Sunday, June 20, 2010

A LONG AND WINDING ROAD

It was a perfect afternoon and evening for a ball game. I watched two and a half of them as the Wheatland Lobos took on the Laramie Rangers.




I am not sure that this is the way they do it all the time, but given the distances between towns in Wyoming it makes some sense. It had rained here a great deal this spring so they may have been making up for lost time.


I should back up here a bit. Wheatland Wyoming is north of Cheyenne and an exit down from Fort Laramie which is the way I like to leave the pandemonium of the Black Hills souvenir world behind. The route is quiet and populated more by Elk, Bison, and Llamas all grazing together than people.


When I left you last I was exiting Minnesota into South Dakota. The plan had been to spend a week or so in the Black Hills after the obligatory stop at the infamous Wall’s Drug store in Wall, both named for Mr. Wall, who offered early travelers a free glass of ice water to slake their considerable thirst after traveling the plains of the Dakota Territory. It is now a scene of madness with everything for sale from lunch to Levi’s and all manner of cheesy souvenirs. One still can collect that glass of water for free, but finding parking is a problem.


It was still raining. NOAA seemed unsure how far west and north the front would reach, so I decided to look around South Dakota a little and stopped the weekend in Mitchell at the public park. Mitchell is a sizeable city. It is largest I have encountered that has a “town” campground. There is a small lake there and swimming is allowed so it can be a busy place on weekends. When I arrived on Friday it was pleasant, by the time I left on Sunday it had rained more than 7 inches, which qualified as the 100 year record in a 48 hour period, and a sinkhole had begun to appear in the campsites across from me of sufficient size to require one trailer to be pulled out. I left at six on Sunday morning in fog and rain heading north where, NOAA now assured me, there were only partly cloudy skies and less humid temperatures.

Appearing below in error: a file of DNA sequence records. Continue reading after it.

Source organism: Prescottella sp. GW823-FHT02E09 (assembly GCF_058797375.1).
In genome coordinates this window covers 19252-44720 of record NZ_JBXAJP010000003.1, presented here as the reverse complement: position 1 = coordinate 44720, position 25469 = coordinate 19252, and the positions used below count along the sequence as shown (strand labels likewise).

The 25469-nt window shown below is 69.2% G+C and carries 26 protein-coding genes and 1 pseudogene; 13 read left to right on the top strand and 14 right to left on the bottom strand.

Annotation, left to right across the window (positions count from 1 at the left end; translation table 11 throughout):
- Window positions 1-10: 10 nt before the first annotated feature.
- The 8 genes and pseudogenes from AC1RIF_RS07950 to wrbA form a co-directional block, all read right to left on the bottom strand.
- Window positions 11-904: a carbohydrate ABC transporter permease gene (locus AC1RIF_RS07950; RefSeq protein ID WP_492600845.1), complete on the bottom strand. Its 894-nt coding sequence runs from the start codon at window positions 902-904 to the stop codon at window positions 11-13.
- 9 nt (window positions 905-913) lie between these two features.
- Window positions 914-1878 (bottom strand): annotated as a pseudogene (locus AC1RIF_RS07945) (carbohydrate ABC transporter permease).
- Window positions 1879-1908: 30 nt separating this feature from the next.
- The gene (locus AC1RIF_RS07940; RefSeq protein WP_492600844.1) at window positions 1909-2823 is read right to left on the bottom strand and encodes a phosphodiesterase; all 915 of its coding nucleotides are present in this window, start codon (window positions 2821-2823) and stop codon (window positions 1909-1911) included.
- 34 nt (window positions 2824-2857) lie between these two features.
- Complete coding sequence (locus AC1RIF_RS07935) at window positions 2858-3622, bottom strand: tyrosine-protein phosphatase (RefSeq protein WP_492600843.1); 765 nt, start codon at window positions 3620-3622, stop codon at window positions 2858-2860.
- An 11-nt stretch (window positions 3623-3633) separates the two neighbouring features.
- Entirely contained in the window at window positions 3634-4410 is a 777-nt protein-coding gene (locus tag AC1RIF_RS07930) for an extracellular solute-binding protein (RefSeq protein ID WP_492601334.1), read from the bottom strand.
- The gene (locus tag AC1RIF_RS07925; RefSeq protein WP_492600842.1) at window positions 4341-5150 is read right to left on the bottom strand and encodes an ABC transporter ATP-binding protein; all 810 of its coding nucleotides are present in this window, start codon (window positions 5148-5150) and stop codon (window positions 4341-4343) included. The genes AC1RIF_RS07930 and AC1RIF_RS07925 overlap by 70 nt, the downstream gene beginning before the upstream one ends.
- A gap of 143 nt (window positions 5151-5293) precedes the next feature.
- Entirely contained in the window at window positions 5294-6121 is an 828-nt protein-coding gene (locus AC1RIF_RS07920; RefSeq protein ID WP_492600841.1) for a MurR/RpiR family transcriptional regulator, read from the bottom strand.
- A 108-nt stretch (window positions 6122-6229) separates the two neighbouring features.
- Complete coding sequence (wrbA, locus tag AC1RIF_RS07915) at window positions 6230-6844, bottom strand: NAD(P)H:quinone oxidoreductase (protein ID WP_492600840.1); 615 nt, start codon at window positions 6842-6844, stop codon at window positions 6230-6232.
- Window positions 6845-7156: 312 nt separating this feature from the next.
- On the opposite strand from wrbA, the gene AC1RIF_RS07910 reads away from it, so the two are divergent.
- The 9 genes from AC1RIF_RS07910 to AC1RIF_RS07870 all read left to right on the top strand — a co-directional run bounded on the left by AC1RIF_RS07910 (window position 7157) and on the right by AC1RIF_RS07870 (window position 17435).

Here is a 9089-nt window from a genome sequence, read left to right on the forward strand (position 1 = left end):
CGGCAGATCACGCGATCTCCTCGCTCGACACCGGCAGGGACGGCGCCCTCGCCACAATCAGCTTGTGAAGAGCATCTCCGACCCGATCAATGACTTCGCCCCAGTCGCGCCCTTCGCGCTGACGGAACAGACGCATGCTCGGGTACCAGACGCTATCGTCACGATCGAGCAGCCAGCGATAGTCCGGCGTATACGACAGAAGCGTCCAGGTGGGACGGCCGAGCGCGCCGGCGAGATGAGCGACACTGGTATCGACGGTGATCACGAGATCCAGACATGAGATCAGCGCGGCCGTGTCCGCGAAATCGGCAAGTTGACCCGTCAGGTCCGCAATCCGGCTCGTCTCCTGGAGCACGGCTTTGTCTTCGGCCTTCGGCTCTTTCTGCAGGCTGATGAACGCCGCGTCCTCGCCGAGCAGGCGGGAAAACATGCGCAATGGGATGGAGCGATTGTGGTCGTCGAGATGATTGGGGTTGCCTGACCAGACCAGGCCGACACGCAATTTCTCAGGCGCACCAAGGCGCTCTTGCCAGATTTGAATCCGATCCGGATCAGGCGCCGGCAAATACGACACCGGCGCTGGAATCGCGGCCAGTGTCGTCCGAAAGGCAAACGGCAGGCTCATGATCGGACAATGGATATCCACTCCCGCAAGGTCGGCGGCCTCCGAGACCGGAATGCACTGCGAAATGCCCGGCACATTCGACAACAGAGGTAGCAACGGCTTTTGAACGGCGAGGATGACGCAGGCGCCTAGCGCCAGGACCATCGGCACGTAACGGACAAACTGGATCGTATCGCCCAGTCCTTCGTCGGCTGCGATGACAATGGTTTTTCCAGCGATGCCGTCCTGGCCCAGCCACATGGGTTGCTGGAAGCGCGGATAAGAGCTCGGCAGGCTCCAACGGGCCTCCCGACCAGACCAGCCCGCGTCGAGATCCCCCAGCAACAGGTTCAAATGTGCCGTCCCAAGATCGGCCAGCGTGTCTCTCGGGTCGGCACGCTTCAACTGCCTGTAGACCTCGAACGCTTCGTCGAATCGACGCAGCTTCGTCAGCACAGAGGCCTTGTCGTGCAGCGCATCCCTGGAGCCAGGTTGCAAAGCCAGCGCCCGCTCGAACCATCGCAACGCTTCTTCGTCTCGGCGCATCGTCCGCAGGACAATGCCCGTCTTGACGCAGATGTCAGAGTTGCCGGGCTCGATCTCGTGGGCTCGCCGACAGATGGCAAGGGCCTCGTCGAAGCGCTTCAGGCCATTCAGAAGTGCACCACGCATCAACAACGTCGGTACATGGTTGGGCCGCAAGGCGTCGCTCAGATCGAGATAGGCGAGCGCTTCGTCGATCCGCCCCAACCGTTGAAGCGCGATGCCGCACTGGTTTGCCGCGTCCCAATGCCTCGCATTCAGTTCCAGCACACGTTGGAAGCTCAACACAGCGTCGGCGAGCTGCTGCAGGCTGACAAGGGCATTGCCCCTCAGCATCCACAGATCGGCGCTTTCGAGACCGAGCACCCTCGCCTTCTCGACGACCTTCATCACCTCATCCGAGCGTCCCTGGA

The roads in the nearly flat, square states are straight and nearly true to the major compass headings most of the time, so I was headed due north with one eye on the rising James River which would not crest for a few days but was already out of its banks and flooding farms and what are charitably called “secondary roads” here and the other eye on the sky searching for the beak in the gray dullness that had been my companion for far longer than I enjoy. Near the state capital of Pierre in the northwest part of state a light rain fell with some interruptions. It is known to the locals as “Peer” the local Americanization of the French. The State capital building and the governor’s house and the various agency headquarters are in the western part of town. I made a quick tour, noting the remarkable lack of security, which I assumed from my Washington experience, accompanied every public place these days.


I decided clearing weather here seemed out of the question so continued north. When I reached Modoch and the Indian River State Recreation Area I found sun along the Missouri River at this pleasant place where Lewis and Clark’s Corp of Discovery had made camp for a time on their way out in 1802. The prairie rolls here giving the illusion of hills. This year it is very green given all the rain and seemed a different world compared to the grey and foggy dawn I had seen when I left the south eastern part of the state, a mere 150 miles south.


I was tempted to spend some time to scrape moss from me here but still had not given up the idea of more than a cursory look at the Black Hills . During the bicentennial of the Expedition of the Corps of Discovery I had devoted nearly two years to following this route and while this looked pleasant it was too familiar. There was little here left to amuse my twisted sense of imagination except to look at the towns of less than 300 I had been moving through all day and wonder how I would handle the experience of living in one.


So the next day I was off west and south and–despite the forecast—back into the rain and fog. I was tired of this race to beat weather. I rarely mind the rain if it is warm, but there had seemed to be enough of it now, so the Black Hills would get a cursory look and I would go over them and into Wyoming and while doing that, try to decide what would come next.